Ever dream of visiting Mars or Venus? The actual trip may be outside your power for most of your body (and outside the government's willingness to fund), but thanks to the work of some English researchers, at least your ears can take the journey.
Using the laws of physics, scientists at the University of Southampton's Institute for Sound and Vibration Research have been able to determine exactly how sound travels on other planets, and how those sounds would be interpreted by human ears. The scientists then used software to recreate the sounds of distant planets, from the dust storms of Mars to the sound of a methane fall on Saturn's largest moon, Titan. Read more...
Companies often talk about their "dream" IT job candidate -- the type of worker they'd most like to have on their staffs. But what about the IT workers themselves -- what type of company are they most interested in?
Computerworld asked 431 IT workers where they dream of working someday. Here are the four companies that came out on top, along with snapshots of what type of environment IT workers will find themselves in if one of their wishes does come true and they do end up working at one of these "dream" employers:
Don't let the lava lamps, free gourmet lunches, massage chairs and foosball tables fool you -- the fast-paced, unstructured work environment at Google is anything but casual. Google expects you to come to work with energy, passion, creativity and the willingness to put ideas into practice at what it calls "dizzying speed."
"Googlers" need to enjoy stretching themselves beyond their comfort zones -- not even "great" is good enough, according to the company. No wonder software engineers are offered "20% time" within their regular work schedules to explore their passions. Employees work on small, focused teams, with a diversity of cube mates, including former neurosurgeons, alligator wrestlers and Marines. Read more...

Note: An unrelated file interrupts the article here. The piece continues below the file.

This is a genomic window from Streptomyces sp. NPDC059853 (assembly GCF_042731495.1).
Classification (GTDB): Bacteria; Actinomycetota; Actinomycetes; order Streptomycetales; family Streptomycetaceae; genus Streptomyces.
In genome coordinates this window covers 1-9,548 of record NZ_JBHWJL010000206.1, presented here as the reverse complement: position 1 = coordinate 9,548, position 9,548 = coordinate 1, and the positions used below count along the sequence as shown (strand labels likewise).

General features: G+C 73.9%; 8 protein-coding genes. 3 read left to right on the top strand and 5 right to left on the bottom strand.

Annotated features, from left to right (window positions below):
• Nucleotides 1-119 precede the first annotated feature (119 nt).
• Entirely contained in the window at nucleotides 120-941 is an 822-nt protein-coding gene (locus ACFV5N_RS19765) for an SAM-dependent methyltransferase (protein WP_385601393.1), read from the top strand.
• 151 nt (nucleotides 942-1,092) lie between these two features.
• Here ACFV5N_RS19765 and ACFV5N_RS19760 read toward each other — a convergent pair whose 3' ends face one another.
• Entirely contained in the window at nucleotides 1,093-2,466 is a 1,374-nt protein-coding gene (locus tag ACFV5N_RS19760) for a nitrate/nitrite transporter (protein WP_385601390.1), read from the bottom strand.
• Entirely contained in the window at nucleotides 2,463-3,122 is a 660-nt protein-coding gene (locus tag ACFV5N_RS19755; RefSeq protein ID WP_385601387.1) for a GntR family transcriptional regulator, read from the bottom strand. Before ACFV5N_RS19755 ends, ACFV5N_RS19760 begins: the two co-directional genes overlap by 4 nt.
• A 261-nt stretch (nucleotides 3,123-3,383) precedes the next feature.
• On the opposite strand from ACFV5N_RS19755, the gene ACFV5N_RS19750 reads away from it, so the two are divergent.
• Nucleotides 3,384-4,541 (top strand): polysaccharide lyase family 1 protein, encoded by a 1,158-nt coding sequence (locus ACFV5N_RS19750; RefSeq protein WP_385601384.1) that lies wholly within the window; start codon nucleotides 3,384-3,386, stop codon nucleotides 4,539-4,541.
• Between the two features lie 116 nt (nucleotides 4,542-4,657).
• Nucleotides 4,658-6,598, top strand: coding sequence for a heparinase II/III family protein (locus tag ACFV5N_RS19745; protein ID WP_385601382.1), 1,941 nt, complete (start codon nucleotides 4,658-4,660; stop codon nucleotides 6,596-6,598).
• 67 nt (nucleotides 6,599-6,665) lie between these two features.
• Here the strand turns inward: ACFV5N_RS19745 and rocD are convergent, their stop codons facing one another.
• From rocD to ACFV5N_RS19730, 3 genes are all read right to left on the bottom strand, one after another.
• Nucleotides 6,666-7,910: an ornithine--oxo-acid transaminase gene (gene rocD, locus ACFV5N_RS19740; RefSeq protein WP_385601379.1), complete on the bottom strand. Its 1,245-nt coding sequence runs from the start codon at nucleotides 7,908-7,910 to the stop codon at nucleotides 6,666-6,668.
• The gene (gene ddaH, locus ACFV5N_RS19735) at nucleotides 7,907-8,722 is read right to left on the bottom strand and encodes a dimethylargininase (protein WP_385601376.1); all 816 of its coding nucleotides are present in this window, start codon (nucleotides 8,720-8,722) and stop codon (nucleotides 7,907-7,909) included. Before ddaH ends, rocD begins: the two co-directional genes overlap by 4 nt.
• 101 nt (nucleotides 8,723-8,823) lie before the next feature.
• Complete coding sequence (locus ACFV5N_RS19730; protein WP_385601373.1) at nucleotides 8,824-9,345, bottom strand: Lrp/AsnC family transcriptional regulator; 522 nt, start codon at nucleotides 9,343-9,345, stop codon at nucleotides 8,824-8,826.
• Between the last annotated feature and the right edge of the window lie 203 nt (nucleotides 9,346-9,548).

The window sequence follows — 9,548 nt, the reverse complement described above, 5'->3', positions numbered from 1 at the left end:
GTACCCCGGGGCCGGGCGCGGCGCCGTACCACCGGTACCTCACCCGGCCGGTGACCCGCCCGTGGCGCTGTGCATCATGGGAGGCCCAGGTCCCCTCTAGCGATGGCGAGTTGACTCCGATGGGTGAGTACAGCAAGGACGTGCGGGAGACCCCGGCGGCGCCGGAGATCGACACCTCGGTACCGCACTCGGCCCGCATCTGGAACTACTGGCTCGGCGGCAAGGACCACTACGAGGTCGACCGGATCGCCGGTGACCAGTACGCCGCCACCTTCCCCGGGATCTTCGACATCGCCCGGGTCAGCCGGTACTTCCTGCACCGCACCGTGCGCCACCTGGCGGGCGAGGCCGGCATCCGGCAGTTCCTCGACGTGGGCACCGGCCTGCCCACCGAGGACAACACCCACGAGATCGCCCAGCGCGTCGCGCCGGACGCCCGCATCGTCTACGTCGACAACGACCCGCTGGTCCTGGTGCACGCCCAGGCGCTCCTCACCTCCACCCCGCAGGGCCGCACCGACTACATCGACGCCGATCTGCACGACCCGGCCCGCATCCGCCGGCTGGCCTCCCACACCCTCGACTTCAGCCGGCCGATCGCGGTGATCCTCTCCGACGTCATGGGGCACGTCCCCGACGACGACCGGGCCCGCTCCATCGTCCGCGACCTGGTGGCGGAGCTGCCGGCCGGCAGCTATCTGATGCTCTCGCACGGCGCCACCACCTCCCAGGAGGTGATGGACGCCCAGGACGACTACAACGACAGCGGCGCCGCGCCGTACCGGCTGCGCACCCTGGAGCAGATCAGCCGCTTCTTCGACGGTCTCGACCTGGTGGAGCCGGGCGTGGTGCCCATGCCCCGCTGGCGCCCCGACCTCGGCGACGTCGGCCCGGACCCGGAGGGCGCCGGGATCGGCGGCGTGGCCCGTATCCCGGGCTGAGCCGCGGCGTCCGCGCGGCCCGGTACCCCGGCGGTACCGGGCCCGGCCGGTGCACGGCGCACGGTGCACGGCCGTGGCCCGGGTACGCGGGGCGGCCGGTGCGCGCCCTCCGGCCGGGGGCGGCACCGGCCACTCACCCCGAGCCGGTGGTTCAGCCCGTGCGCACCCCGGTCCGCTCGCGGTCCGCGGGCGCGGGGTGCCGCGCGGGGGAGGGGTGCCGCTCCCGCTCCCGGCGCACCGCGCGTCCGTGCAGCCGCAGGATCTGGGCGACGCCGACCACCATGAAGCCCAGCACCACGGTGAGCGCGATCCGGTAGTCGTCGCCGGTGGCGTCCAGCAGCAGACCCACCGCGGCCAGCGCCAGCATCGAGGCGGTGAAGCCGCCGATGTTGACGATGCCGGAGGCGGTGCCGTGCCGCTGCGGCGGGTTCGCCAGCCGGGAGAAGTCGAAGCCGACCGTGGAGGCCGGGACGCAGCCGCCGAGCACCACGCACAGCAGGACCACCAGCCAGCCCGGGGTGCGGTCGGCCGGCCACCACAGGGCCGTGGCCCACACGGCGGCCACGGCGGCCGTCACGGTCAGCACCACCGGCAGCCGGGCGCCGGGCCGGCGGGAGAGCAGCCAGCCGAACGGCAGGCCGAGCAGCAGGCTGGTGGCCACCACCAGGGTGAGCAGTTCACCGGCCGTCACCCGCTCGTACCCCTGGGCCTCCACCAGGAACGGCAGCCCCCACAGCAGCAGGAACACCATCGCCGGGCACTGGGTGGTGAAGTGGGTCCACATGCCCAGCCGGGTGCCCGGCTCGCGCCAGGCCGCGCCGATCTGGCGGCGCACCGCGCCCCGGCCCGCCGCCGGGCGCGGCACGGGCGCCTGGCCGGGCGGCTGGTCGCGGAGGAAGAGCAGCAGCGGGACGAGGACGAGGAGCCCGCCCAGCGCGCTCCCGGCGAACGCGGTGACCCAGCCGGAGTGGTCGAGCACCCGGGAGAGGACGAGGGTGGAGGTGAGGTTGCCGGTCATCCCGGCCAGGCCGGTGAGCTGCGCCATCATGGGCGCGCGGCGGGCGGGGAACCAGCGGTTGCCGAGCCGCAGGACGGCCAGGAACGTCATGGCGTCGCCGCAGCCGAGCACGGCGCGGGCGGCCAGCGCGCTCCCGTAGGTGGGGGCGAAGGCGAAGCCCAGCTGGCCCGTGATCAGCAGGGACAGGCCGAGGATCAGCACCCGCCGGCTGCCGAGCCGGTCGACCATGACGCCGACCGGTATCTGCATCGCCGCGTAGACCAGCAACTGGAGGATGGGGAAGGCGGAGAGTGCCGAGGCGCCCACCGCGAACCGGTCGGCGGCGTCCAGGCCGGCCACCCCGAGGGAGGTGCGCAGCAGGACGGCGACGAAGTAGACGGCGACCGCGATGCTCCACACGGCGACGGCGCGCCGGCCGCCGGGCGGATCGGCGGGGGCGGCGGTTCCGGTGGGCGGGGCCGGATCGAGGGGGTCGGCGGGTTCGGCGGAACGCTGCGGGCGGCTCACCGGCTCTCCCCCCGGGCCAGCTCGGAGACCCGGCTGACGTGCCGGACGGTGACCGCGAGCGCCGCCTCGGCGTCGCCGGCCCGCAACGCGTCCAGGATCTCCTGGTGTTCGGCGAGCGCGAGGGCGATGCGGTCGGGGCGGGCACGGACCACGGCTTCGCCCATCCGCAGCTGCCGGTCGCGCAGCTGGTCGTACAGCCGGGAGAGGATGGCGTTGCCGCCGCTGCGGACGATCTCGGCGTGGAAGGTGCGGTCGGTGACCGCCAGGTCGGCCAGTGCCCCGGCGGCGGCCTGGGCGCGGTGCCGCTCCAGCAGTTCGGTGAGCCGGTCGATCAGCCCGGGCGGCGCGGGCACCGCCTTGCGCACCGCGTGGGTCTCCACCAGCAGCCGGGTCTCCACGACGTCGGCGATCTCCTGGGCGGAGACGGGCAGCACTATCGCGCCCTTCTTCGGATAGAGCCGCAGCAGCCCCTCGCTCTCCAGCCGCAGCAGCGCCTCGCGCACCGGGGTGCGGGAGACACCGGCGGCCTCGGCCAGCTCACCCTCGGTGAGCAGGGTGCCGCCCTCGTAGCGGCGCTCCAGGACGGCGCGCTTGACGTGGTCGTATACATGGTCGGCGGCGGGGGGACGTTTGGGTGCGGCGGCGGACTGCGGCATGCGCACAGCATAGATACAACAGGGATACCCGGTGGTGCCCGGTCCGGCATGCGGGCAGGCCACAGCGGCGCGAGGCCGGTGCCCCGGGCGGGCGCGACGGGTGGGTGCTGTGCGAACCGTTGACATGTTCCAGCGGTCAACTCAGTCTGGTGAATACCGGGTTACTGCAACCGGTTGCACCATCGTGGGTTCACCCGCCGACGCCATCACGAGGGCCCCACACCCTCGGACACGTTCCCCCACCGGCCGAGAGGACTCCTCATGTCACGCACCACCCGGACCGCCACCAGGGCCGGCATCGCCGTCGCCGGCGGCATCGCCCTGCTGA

Working for Microsoft or Google is a dream for a lot of people. They pay well, they offer great on site services so you never want to/have to leave, and you’re probably going to end up working on some very cool projects.
The problem is, both companies are vying for employees from the same talent pool. That can make it difficult to find enough new people when trying to expand. Microsoft is dealing with that very problem right now as it attempts to double the size of its Kinect engineering team in Seattle.
To solve the problem, Microsoft has hired an advertising agency by the name of Wexley School for Girls. Their objective is to entice talent from other high profile companies in the Seattle area to jump ship and go work on Kinect. The tactics being used to get the attention of said talent are rather sneaky. Read more...